Teachers do indeed sacrifice a great deal for their students. It is a ridiculous myth that they are mostly individuals who are not suited for better pursuits. Those without talent and intellect are lucky to last for a year. The ones who return again and again are generally the best of our society. They come because they are truly dedicated to a breathtaking cause. They will work for peanuts for twelve or more hours a day from August until June. They will spend their weekends planning and grading and worrying about their students. They are known for generously spending hundreds and even thousands of their own dollars to keep their classrooms stocked with supplies.They will develop weak bladders and problems with their feet, backs and knees from the abuse that comes from being on constant alert for the welfare of their charges. They will learn to ignore the never ending insults that are hurled at them from a public that has no idea how difficult their jobs actually are. They will soldier on because deep in their hearts that know how important their work is to our society. They are building the foundation upon which everything else depends, and accomplishing it without much respect or help.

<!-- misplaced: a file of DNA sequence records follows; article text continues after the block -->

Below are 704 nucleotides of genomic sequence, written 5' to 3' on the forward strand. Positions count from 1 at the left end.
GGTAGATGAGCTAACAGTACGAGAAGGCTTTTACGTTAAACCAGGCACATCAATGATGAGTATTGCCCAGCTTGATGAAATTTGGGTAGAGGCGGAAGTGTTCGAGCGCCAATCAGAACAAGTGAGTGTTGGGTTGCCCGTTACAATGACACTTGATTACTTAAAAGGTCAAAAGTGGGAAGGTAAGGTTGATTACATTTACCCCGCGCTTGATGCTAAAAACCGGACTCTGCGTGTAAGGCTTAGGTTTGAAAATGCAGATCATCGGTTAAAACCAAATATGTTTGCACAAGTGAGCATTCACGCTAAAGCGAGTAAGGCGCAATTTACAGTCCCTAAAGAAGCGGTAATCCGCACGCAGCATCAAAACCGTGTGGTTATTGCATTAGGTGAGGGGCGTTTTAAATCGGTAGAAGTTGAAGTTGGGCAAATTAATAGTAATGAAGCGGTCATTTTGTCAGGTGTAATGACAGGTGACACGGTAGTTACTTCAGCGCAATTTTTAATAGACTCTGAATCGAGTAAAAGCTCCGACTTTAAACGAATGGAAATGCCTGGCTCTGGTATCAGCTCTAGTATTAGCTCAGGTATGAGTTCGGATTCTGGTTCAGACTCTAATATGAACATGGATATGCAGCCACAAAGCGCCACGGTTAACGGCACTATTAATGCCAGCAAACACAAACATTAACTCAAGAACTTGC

So, yes, I think of all the teachers at this time each year. I feel the sense of anticipation, the worries, and the wish that just once our world might truly acknowledge the massive contributions of that all of these wonderful individuals give so freely. Perhaps one day we will learn how to treat them the way that they deserve.

The Sound of Love

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She was a big baby, nine pounds two and one half ounces. Her mama weighed only one hundred pounds so the nurses thought she belonged to the other woman in the semi-private hospital room. There was laughter and unmitigated pride that the child was so beautiful and healthy save for a broken clavicle that resulted during the final moments of birth. The little one wore a sling and the doctor assured the young mother that the girl would heal in a week or two which is exactly what happened.